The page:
Joy is not happiness. Don’t get me wrong, you can be joyful when you are happy. And Christians can be happy (honestly!) But you can also be joyful when you are sad. Joy is not primarily about our emotional state: it is about our spiritual state. We are joyful because of Jesus. If you read the Gospels you find that many times people who met him left rejoicing.  It is the natural response to an encounter with him. His death and resurrection are the cause of astonishing joy. He is the source of our joy because of who he is and what he has said and done.

God’s Spirit grows this fruit as he reminds us of Jesus and all that he has done for us. Spiritual joy is perhaps best described as a state of awareness of Jesus. It is a recognition that no matter what life can throw at us it cannot take Jesus from us, nor can it take us from him. It is a recognition that he is at work in us by his Spirit. That is why the early Christians were able to rejoice when they were persecuted for Jesus’ sake. Our joy does not depend on transitory circumstances it is based on the absolute certainty of our faith.

Be blessed, be a blessing

A mangy looking guy walks into a very classy restaurant and orders a steak. The waitress says: “I’m sorry, but I don’t think you can pay for your meal.”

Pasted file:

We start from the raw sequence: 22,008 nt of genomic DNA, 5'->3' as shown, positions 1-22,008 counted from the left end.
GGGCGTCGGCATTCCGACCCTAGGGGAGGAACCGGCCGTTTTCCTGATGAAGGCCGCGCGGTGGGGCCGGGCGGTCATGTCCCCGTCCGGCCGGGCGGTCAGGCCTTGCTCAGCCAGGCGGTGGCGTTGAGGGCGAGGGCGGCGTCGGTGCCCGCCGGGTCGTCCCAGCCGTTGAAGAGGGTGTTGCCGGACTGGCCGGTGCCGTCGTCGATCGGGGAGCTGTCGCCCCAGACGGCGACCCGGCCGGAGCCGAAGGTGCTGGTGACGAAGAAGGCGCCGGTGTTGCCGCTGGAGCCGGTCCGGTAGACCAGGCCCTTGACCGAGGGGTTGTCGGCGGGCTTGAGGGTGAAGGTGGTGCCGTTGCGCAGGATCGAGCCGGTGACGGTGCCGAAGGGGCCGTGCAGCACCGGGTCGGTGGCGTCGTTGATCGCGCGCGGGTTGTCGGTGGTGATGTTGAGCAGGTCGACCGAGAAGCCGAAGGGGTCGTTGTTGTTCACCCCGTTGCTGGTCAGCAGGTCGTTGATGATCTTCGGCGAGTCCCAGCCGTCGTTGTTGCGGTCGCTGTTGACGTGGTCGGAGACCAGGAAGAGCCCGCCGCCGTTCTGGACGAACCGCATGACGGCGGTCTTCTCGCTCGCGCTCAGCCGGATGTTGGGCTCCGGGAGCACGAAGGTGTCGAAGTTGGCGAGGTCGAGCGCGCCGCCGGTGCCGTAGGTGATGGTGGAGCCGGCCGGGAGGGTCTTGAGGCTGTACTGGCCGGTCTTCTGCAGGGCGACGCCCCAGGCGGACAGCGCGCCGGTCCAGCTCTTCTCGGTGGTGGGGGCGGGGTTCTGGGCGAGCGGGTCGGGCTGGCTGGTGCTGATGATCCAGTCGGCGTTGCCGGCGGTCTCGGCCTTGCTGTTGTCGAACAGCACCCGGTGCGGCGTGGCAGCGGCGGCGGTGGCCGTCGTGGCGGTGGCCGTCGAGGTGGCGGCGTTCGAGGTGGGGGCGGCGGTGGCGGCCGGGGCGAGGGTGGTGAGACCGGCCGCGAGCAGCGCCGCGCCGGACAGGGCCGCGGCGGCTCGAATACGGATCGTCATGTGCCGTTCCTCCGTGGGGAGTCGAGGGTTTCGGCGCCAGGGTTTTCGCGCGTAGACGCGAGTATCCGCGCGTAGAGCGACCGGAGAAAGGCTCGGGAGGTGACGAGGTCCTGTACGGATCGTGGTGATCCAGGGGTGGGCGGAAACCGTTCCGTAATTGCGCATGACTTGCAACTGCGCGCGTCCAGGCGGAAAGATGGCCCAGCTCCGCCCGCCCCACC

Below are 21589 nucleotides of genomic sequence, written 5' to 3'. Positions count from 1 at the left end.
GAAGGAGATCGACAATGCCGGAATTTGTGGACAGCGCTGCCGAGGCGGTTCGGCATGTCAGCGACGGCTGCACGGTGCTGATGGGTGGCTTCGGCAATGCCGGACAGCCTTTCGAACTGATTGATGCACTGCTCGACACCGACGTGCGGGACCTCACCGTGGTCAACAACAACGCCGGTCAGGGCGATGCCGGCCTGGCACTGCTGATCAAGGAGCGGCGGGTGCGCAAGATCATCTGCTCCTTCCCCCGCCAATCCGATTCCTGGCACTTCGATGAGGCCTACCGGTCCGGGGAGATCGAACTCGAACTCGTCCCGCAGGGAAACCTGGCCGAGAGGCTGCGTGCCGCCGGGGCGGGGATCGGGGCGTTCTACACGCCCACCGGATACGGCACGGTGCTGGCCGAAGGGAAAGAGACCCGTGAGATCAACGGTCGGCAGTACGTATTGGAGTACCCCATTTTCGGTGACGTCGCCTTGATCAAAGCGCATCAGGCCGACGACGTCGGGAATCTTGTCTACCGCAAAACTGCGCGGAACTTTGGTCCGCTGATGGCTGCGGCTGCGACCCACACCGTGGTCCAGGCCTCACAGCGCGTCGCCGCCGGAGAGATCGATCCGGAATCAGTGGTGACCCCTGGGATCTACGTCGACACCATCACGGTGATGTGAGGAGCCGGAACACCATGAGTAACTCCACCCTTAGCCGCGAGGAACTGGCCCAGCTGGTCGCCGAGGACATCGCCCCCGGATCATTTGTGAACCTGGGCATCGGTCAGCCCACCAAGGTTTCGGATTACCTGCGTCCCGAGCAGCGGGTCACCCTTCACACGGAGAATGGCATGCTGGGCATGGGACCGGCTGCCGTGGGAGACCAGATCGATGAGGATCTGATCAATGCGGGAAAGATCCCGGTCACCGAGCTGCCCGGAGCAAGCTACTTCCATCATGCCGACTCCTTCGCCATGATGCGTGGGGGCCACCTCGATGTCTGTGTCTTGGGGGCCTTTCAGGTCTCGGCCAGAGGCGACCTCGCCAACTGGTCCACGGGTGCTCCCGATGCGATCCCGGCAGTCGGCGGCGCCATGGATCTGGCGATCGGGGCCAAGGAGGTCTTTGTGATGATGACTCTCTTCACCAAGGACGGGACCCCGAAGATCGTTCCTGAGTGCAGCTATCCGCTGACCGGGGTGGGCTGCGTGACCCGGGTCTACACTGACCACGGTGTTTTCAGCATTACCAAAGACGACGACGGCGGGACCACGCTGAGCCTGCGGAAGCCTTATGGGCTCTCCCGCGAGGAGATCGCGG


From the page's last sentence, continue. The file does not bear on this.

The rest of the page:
The guy admits, “You’re right. I don’t have any money, but if I show you something you haven’t seen before, will you give me my supper?”

The waitress, both curious and compassionate, says, “Only if what you show me isn’t risque.”

“Deal!” says the guy and reaches into his coat pocket and pulls out a hamster. He puts the hamster on the ground and it runs across the room, directly to a piano. The hamster then proceeds to climb up the piano, and starts playing Gershwin songs.

The waitress says, “You’re right. I’ve never seen anything like that before. That hamster is truly good on the piano.” The guy sits back and enjoys a fine steak supper with all the trimmings.

Shortly thereafter, he asks the waitress, “Can I have a piece of that fine blueberry pie I see on the dessert cart over there?”

“Only if you got another miracle up your sleeve”, says the waitress. The guy reaches into his coat again and pulls out a frog. He puts the frog on the table, and the frog starts to sing up a storm!

A stranger from a nearby table runs over to the guy and offers him $300 for the frog. The guy says “It’s a deal.” He takes the three hundred and gives the stranger the frog. The stranger runs out of the restaurant with dollar signs in his eyes and a big smile on his face.

The waitress says to the guy “Are you some kind of nut? You sold a singing frog for $300? It must have been worth millions!”

“No”, says the guy. “The hamster is also a ventriloquist.”